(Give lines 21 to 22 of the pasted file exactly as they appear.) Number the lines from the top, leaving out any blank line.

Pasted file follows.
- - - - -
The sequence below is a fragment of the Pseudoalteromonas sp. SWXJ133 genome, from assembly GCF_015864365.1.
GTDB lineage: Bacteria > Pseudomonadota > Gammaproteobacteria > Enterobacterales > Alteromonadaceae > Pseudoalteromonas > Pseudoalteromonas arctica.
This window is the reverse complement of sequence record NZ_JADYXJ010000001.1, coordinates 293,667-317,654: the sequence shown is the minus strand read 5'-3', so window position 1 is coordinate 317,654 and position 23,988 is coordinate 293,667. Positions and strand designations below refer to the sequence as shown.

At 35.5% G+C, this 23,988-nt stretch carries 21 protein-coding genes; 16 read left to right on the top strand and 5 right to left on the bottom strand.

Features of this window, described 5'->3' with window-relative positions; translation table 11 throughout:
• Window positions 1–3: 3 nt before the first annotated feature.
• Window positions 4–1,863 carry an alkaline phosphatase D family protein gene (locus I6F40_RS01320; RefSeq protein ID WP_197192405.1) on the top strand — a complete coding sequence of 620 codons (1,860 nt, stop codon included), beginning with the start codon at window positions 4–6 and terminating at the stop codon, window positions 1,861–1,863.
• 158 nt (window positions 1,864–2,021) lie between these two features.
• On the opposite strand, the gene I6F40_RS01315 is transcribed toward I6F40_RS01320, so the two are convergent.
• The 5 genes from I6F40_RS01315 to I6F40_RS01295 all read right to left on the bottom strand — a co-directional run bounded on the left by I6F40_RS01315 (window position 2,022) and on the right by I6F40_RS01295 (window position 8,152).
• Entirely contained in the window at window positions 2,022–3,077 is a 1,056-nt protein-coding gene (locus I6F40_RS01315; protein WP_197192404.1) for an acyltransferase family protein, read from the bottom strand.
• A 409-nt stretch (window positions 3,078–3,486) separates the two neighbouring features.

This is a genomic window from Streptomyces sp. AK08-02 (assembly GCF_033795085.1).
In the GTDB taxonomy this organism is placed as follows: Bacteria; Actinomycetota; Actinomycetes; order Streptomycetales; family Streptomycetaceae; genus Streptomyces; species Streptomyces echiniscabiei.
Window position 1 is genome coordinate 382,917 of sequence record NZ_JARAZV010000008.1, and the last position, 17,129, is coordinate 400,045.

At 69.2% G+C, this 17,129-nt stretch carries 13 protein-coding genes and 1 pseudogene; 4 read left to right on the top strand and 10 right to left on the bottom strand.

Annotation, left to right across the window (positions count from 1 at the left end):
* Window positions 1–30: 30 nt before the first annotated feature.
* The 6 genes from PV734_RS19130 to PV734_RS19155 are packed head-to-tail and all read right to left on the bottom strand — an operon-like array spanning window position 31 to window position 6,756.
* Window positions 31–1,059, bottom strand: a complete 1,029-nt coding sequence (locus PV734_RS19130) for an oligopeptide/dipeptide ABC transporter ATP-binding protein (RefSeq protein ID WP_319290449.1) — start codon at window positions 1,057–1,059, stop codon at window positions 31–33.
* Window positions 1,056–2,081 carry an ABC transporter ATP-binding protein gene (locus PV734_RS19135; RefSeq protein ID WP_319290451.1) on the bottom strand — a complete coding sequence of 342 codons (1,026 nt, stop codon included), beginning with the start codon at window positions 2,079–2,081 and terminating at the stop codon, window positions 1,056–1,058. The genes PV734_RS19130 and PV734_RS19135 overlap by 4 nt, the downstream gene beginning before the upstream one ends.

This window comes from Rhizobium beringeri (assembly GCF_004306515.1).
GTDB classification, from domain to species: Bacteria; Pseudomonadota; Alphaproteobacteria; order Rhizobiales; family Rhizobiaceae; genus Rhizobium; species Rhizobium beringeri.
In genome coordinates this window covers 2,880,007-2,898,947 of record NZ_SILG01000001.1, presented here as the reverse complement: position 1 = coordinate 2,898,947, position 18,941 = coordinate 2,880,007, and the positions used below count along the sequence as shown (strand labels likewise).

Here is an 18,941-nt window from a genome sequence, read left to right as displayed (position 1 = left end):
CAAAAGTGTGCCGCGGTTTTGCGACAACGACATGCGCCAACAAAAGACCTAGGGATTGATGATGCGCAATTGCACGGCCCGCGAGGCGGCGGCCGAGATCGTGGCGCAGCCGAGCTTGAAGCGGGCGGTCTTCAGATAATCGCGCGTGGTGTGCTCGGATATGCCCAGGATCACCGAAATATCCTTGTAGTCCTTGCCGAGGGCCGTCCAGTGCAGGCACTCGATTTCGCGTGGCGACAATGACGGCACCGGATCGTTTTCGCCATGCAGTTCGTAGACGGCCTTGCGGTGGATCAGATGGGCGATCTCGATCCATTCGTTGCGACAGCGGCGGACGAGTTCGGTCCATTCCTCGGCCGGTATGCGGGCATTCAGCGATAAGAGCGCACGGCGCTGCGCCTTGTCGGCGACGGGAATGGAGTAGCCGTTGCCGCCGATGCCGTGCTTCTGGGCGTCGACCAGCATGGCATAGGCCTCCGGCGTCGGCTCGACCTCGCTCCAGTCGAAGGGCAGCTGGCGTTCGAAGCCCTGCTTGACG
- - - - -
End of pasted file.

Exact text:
* Window positions 1,056–2,081 carry an ABC transporter ATP-binding protein gene (locus PV734_RS19135; RefSeq protein ID WP_319290451.1) on the bottom strand — a complete coding sequence of 342 codons (1,026 nt, stop codon included), beginning with the start codon at window positions 2,079–2,081 and terminating at the stop codon, window positions 1,056–1,058. The genes PV734_RS19130 and PV734_RS19135 overlap by 4 nt, the downstream gene beginning before the upstream one ends.

This window comes from Rhizobium beringeri (assembly GCF_004306515.1).